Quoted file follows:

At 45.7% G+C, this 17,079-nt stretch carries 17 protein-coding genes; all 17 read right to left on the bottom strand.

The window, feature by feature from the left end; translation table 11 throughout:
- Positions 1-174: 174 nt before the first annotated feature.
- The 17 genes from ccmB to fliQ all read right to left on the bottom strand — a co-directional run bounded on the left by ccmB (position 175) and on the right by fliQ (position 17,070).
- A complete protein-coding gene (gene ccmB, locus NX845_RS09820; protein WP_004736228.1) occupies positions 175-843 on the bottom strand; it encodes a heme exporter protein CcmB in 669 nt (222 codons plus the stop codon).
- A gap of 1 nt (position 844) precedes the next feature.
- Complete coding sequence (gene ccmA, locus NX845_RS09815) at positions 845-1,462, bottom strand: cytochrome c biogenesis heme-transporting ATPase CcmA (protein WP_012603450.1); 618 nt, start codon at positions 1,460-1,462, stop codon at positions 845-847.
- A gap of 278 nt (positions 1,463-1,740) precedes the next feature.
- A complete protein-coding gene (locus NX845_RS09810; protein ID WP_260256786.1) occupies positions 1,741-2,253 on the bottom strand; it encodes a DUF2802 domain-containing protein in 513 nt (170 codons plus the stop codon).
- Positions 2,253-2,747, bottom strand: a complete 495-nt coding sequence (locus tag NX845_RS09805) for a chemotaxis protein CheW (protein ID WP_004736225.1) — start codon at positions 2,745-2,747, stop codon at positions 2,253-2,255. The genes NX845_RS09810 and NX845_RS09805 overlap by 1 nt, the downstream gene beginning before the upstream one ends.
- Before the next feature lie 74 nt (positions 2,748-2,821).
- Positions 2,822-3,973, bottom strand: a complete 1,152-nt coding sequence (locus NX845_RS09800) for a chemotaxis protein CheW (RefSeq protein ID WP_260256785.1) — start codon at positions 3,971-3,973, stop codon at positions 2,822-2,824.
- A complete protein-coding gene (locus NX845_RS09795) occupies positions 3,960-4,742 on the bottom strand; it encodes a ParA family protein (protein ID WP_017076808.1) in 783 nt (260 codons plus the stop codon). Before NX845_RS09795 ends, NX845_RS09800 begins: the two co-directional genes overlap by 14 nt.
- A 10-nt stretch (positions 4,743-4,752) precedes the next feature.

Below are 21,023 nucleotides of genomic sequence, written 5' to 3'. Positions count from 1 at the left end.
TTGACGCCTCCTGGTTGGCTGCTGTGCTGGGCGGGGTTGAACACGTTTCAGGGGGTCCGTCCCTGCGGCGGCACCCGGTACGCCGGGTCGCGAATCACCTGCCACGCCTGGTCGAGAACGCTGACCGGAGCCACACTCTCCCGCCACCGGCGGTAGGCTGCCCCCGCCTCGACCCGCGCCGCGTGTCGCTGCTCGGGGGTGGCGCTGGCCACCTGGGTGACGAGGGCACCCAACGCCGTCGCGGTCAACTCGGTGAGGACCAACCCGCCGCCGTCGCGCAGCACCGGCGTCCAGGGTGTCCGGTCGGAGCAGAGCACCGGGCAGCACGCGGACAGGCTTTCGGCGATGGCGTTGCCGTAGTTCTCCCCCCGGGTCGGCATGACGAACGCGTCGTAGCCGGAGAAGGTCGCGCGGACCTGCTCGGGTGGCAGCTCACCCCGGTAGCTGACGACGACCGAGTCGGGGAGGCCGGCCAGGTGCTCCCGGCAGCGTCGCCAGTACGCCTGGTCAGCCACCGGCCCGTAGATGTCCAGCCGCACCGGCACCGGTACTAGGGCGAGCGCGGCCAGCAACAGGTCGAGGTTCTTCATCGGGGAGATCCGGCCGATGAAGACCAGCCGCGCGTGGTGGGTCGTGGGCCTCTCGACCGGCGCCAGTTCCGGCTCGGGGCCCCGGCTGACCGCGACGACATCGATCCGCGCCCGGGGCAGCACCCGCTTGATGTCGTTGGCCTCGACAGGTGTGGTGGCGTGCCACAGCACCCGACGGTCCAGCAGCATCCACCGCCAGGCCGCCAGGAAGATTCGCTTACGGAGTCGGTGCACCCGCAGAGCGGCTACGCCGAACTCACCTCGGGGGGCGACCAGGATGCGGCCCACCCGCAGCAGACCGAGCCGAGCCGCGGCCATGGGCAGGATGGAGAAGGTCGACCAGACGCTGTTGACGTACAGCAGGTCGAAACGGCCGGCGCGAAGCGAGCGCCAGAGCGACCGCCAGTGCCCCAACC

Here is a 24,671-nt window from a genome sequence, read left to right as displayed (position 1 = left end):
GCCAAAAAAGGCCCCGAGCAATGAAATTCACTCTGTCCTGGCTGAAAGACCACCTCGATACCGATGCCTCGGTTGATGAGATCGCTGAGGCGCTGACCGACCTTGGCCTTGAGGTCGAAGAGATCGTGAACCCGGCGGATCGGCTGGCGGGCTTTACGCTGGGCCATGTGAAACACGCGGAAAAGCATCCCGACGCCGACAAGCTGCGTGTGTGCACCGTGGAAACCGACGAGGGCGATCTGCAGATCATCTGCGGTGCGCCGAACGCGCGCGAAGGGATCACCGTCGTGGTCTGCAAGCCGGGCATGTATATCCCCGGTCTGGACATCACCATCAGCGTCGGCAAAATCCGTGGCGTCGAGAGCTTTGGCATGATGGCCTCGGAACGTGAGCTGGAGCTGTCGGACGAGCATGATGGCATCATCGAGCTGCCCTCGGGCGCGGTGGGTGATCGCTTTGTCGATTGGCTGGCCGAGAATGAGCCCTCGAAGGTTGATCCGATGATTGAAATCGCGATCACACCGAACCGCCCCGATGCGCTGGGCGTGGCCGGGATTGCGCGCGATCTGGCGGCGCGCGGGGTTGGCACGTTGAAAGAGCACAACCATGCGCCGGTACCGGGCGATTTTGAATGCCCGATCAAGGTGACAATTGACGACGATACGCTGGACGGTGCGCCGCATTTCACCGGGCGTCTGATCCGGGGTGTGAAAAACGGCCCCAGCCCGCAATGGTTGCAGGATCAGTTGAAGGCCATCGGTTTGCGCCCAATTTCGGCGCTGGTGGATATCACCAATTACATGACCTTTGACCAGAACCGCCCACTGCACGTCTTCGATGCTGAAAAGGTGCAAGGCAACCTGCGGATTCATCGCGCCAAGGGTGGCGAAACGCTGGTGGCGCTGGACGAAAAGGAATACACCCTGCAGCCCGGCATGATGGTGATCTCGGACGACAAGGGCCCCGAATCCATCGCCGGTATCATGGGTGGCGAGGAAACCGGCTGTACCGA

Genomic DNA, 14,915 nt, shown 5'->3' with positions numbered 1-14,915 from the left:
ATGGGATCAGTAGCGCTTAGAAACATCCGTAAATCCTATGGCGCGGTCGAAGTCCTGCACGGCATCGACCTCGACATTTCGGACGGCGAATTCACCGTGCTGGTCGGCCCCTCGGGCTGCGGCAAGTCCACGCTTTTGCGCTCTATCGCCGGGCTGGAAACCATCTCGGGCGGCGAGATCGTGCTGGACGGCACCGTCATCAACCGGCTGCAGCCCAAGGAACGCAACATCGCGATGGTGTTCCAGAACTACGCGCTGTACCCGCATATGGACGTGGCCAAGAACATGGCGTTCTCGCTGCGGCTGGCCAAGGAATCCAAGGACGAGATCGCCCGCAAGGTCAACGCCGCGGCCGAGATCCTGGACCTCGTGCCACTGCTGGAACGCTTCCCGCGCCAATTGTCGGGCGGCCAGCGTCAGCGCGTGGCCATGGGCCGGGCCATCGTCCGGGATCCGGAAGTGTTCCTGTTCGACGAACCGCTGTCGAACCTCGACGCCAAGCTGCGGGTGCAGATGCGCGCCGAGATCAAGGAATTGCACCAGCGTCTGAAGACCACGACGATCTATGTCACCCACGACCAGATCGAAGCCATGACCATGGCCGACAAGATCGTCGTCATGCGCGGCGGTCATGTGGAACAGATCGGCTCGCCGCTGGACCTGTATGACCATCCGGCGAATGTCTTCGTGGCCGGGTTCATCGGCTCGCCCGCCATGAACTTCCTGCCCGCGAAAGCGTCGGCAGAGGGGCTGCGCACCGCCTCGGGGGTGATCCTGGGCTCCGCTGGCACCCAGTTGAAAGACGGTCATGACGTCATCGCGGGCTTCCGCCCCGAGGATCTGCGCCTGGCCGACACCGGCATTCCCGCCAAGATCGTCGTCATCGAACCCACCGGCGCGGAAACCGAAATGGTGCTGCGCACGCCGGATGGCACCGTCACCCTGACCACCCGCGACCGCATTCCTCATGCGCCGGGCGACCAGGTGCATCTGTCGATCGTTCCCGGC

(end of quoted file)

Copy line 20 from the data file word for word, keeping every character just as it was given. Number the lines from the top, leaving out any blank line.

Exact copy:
ATGGGATCAGTAGCGCTTAGAAACATCCGTAAATCCTATGGCGCGGTCGAAGTCCTGCACGGCATCGACCTCGACATTTCGGACGGCGAATTCACCGTGCTGGTCGGCCCCTCGGGCTGCGGCAAGTCCACGCTTTTGCGCTCTATCGCCGGGCTGGAAACCATCTCGGGCGGCGAGATCGTGCTGGACGGCACCGTCATCAACCGGCTGCAGCCCAAGGAACGCAACATCGCGATGGTGTTCCAGAACTACGCGCTGTACCCGCATATGGACGTGGCCAAGAACATGGCGTTCTCGCTGCGGCTGGCCAAGGAATCCAAGGACGAGATCGCCCGCAAGGTCAACGCCGCGGCCGAGATCCTGGACCTCGTGCCACTGCTGGAACGCTTCCCGCGCCAATTGTCGGGCGGCCAGCGTCAGCGCGTGGCCATGGGCCGGGCCATCGTCCGGGATCCGGAAGTGTTCCTGTTCGACGAACCGCTGTCGAACCTCGACGCCAAGCTGCGGGTGCAGATGCGCGCCGAGATCAAGGAATTGCACCAGCGTCTGAAGACCACGACGATCTATGTCACCCACGACCAGATCGAAGCCATGACCATGGCCGACAAGATCGTCGTCATGCGCGGCGGTCATGTGGAACAGATCGGCTCGCCGCTGGACCTGTATGACCATCCGGCGAATGTCTTCGTGGCCGGGTTCATCGGCTCGCCCGCCATGAACTTCCTGCCCGCGAAAGCGTCGGCAGAGGGGCTGCGCACCGCCTCGGGGGTGATCCTGGGCTCCGCTGGCACCCAGTTGAAAGACGGTCATGACGTCATCGCGGGCTTCCGCCCCGAGGATCTGCGCCTGGCCGACACCGGCATTCCCGCCAAGATCGTCGTCATCGAACCCACCGGCGCGGAAACCGAAATGGTGCTGCGCACGCCGGATGGCACCGTCACCCTGACCACCCGCGACCGCATTCCTCATGCGCCGGGCGACCAGGTGCATCTGTCGATCGTTCCCGGC